Parental Contributions and Class Privilege

26 Mar

There’s a blog (here) from a trans woman who went through UMich Law. It’s no longer updated, but still useful, particularly to me since hers is a path I plan on following. This post talks about student entitlement; to what degree are parents obligated to cover children’s college costs?

It’s one of those issues that works me up.

To be blunt, parents aren’t obligated to pay anything. Let’s keep it real, there’s no mandate in America that decrees all parents must cover children’s college costs. Then again, it’s not really that simple. Whether it’s realistic or not, financial aid documents like the FASFA and CSS Profile require parental information. And, a disturbing amount of it, at that. Don’t supply it? You’re ineligible for all aid, including non-private loans. In the truest sense, it’s not optional at all, not so long as the student lacks a trust fund. So, ya beg and plead and pray your parents fill out the forms. This means the FASFA at all schools, and the CSS Profile if you’re attending one of a growing number of schools (currently including all the Ivies and many other top schools). So, magic elves crunch the numbers, and the school provides a financial aid package to cover costs minus a contribution expected from the parents and student. Expected contribution is based on income and assets. So, to break it down, any college you attend expects parents to provide some compensation, and the more money they have, the more they’re expected to give. Can’t swing it? Enjoy your private loans, average APR in this economy? Still in excess of 10 points. Which is to say, enjoy your bankruptcy.

It’s outside the scope of this, but yeah, it’s important to go to college; the case could be made now that it’s essential to go to the highest rankest (read– most expensive) school you can, too. The job market is more competitive than over, so too should your credentials be. And, since there’s no weaseling out of the expected parental contribution (e.g. there’s no waiver for “parents refuse to pay”), the student is screwed if the parents are unwilling to fill out the forms or pay the expected contribution. We’re not talking about the kind of money that can be compensated for by working full time and talking out loans with egregious interest. Tuition and expenses at my alma matter exceed 50,000 dollars a year; it’s not even considered a particularly expensive school, either. The most a student with no experience is going to make, working full-time, is probably 20,000 dollars a year. Unfortunately, if your parents make enough money, 25,000+ thousand a year is the situation you’re settled with. Enjoy having six figures of double digit interest debt upon graduation. Hey, plenty of those loans don’t have a grace period for you to get a job, hope you get employed soon! Oh, and if you do file for bankruptcy? It’s practically impossible to erase that debt; you’re carrying it with you back out of bankruptcy. Your options if you can’t pay are (1) kill yourself, or even worse, (2) flee to a banana republic that doesn’t extradite, missing all your favorite American television shows. Noooo, my American Idol!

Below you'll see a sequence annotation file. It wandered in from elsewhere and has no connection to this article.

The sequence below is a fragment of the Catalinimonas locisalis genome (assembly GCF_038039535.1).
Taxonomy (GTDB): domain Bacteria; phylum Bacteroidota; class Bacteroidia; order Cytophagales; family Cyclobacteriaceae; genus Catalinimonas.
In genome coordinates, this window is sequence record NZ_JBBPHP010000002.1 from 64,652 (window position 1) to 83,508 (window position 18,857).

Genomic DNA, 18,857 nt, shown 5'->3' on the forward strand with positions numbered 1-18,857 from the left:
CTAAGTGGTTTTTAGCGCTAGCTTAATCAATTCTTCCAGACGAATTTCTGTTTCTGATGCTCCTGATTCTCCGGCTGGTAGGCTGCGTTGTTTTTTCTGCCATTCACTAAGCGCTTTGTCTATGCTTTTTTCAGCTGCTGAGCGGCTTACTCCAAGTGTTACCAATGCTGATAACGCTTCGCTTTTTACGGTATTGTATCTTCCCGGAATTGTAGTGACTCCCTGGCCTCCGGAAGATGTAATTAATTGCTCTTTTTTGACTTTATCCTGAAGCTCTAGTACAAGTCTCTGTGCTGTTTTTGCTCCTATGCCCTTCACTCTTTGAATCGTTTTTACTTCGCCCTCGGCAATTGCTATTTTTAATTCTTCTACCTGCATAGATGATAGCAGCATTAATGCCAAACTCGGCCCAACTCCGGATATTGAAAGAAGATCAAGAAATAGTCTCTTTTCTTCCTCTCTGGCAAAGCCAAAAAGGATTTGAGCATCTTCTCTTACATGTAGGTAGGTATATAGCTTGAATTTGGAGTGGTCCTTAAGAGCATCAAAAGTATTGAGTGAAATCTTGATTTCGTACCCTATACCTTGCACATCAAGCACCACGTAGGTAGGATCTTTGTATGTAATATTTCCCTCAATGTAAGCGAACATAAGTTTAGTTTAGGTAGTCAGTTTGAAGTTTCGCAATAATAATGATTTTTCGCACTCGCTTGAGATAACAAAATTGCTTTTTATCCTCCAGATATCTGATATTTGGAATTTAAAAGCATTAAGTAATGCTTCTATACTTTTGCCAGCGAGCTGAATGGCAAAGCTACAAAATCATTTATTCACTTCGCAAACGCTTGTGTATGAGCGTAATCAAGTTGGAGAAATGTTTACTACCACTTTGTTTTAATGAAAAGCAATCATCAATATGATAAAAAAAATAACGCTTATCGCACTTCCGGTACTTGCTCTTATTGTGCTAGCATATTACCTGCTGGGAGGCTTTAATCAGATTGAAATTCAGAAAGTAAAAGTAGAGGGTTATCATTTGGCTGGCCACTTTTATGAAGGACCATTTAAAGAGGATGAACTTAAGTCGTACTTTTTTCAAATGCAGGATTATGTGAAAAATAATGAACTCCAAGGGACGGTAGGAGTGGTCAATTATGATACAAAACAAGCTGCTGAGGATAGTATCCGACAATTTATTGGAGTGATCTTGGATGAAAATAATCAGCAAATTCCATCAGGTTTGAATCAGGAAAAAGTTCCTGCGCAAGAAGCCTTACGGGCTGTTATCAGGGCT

So, legally, parents aren’t required to pay anything with regard to college costs. Ethically, parents should pay the expected contribution. That’s why it’s expected. Want to pay more than that? Go ahead, cover school tuition and all assorted living expenses. I don’t see why that’s required, though. Students need to be willing to take out some loans, preferably public subsidized loans. For the record, I have about 15,000 dollars of that tasty, tasty debt. I’m lucky, oddly, that my parents didn’t have more money. And, yes, I worked through college; full-time for a year, part-time for the rest.

This burns me, personally, because my father has literally never paid a dime for my education. My mom covered his share, and provided the expected parental contribution for both parents. It’s honestly hard for me to accept her money, but once upon a time I covered some of her expenses. My other options? Yeah, none, really. How can I repay her? I dunno, but I wish I could in some way. Meanwhile, it leaves me embittered toward my father. C’mon, at least if you’re going to be an abusive a-hole, it’s expected that you “make up for it” paying for college. Geeze, those are the after school special rules, ya know.

The other side of this is obviously parents who’ve given way too much to their children. That’s pretty apparent at my alma matter. One of my friends was given a Bently for graduating. That’s an outlier, but it’s not uncommon to see luxury SUVs outnumbering hoopties in the parking lots. I’d be lying to say it doesn’t make me angry.

The truth here, as in most things, is somewhere in the middle. Or, if you want me to make it sound fancy, it’s Aristotle’s golden mean. Give some money to your kids, it’s the nice thing to do. Don’t give them so much they’re spoiled jerks. How wide is the middle-ground? Pretty damn wide. For all the kvetching, my mom navigated that well. Hopefully, if I’m a mom (as I hope to be, someday), I’ll do as well as she.

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Posted by on March 26, 2011 in Uncategorized


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